Why the science of clouds is still cloudy

Posted: March 4, 2016 by oldbrew in Clouds, modelling
Tags: ,

Cloud formation [image credit:NASA]

Cloud formation [image credit:NASA]


This extract from a Phys.org article looks at some of the difficulties climate models have with clouds, a subject the Talkshop featured recently. One scientist says: ‘A key problem is that we generally do not have data on clouds from the pre-industrial era, before there was pollution, for comparison with the clouds of today.’ Another good reason to use more caution over possible future climate trends, perhaps?

Cloudy complexity

Currently, when scientists use models to calculate the extent to which aerosols—through clouds—affect the earth’s climate, they get a much, much wider range and greater uncertainty than for greenhouse gases. Why?

Clouds are complex—their properties are influenced by tiny aerosol particles called cloud condensation nuclei that cloud droplets form around; a greater number of particles leads to more cloud droplets which in turn affects the cloud brightness and lifetime, since small cloud droplets hang around for hours, and larger water droplets are more prone to come down as rain, if they’re heavy enough. The physics and chemistry underlying these and other components mean scientists have to represent daunting complexity in models.

Also, clouds are ephemeral creatures. The measurements of clouds that scientists now take have no counterpart in the geologic record, unlike greenhouse gases that are preserved in bubbles in ice cores. Between ice cores, rocks, trees, and fossils, researchers have a good idea how much carbon dioxide existed in the pre-industrial atmosphere. But they can’t tell how often dinosaurs cavorted under cloudy skies.

To see how well cloud and aerosol measurements are represented in models, Ghan and colleagues compared different models to each other and to measurements and examined how they re-created the past and present. They did this by essentially taking apart the simulations and testing the pieces.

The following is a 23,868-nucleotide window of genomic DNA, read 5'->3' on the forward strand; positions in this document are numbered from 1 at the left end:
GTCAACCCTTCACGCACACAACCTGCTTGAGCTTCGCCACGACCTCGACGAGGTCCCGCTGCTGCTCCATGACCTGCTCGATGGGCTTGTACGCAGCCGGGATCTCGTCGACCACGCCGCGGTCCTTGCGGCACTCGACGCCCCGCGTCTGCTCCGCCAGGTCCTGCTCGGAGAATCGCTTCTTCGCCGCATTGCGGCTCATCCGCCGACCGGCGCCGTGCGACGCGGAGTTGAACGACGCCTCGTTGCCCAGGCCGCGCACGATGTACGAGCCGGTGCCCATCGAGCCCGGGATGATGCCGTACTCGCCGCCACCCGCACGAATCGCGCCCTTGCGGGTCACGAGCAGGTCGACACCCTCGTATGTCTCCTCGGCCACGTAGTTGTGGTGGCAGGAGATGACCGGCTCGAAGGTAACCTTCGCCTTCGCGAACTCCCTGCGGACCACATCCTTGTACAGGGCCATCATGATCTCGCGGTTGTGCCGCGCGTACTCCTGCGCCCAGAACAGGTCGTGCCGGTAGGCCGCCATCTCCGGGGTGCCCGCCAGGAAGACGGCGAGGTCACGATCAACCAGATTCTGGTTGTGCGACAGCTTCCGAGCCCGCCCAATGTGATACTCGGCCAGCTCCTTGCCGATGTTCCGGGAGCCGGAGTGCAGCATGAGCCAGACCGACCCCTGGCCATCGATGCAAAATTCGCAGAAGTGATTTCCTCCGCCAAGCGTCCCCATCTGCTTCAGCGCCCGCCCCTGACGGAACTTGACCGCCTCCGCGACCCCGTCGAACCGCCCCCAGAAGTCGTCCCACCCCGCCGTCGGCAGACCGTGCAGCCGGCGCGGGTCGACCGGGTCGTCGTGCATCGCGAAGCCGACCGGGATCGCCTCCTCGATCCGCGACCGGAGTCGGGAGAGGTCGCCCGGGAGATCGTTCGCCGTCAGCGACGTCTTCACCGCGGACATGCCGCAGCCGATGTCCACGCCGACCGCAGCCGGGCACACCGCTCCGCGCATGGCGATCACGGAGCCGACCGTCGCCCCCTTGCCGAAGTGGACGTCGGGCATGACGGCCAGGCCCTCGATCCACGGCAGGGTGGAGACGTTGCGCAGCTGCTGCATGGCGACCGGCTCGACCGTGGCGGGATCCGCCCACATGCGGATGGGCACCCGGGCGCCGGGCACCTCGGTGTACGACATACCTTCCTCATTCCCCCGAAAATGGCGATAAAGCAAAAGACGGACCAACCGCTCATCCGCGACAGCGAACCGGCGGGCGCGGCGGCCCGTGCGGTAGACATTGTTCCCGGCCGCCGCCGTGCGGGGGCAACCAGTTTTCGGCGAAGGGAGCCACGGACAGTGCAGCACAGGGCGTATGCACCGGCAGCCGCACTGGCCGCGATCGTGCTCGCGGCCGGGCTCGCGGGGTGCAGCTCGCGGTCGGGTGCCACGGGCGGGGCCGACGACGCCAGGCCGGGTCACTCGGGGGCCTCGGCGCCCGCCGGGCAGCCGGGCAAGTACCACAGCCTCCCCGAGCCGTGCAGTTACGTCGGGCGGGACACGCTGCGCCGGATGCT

Comparing models

A climate model is like a train barreling through a tunnel—scientists put data on the train at one end and the train delivers a view of the climate out the other. In a perfect world, the simulated climate would take a smooth ride through that tunnel. But it’s possible that a rollercoaster resides within, taking the simulation through twists and turns that don’t resemble reality.

To compare the different models, the team looked at the rides taken by the individual components of the equations that make up the simulations. The relationship between the pre-industrial and present day values of any given component, say, the changes in the concentrations of cloud droplets resulting from a change in aerosols, should be the same across the nine different computer models they tested and should be reflected in data from observations.

The team found, however, that pre- and post-industrial values didn’t agree, and in some cases the there was even a difference in sign (that is, one model yielded a positive value while another yielded a negative one).That indicated they could not model pre-industrial clouds using measurements that have been collected in a post-industrial world.”It’s very curious. With greenhouse gases, climate sensitivity doesn’t change over eight hundred thousand years. It works. Why don’t clouds?” Ghan said.

Additional research is needed to figure out why pre-industrial clouds differ from today’s clouds. But Ghan said there are several potential directions to go. One, clouds may be more complex than currently represented in models. For example, clouds could have layers that scientists haven’t accounted for in models that complicate the transfer of sunlight in and out of the system. In this case, old and present-day clouds would actually be the same, but it would mean the models are missing essential complexity needed to simulate how aerosols and clouds interact. Two, today’s clouds in regions of the world where observations are made are never as clean as they were in pre-industrial times.

“Present day variability doesn’t apply to pre-industrial times because everything’s different now that we’ve been putting greenhouse gases and pollutants in the air for so long,” said Ghan. Scientists can explore this option by studying clouds in pristine regions of the world, such as in the southern hemisphere between the latitudes of 40 and 50 degrees.

A third explanation could be that the equations used to represent the cloud-aerosol interaction aren’t quite right and need to be revisited. In the future, distinguishing between these options may help scientists shine light on cloud modeling’s cloudy history.

Full report: Study helps narrow down one reason why clouds are hard to model

Comments
  1. oldbrew says:

    “It’s not enough to have particle emissions and solar energy balance alone because a lot is going on in between,” said Ghan.

    Maybe that’s one reason why climate models always give the wrong results when compared to actual real world data. Lack of understanding forces the use of assumptions which always seem to favour warming over other options.

  2. ntesdorf says: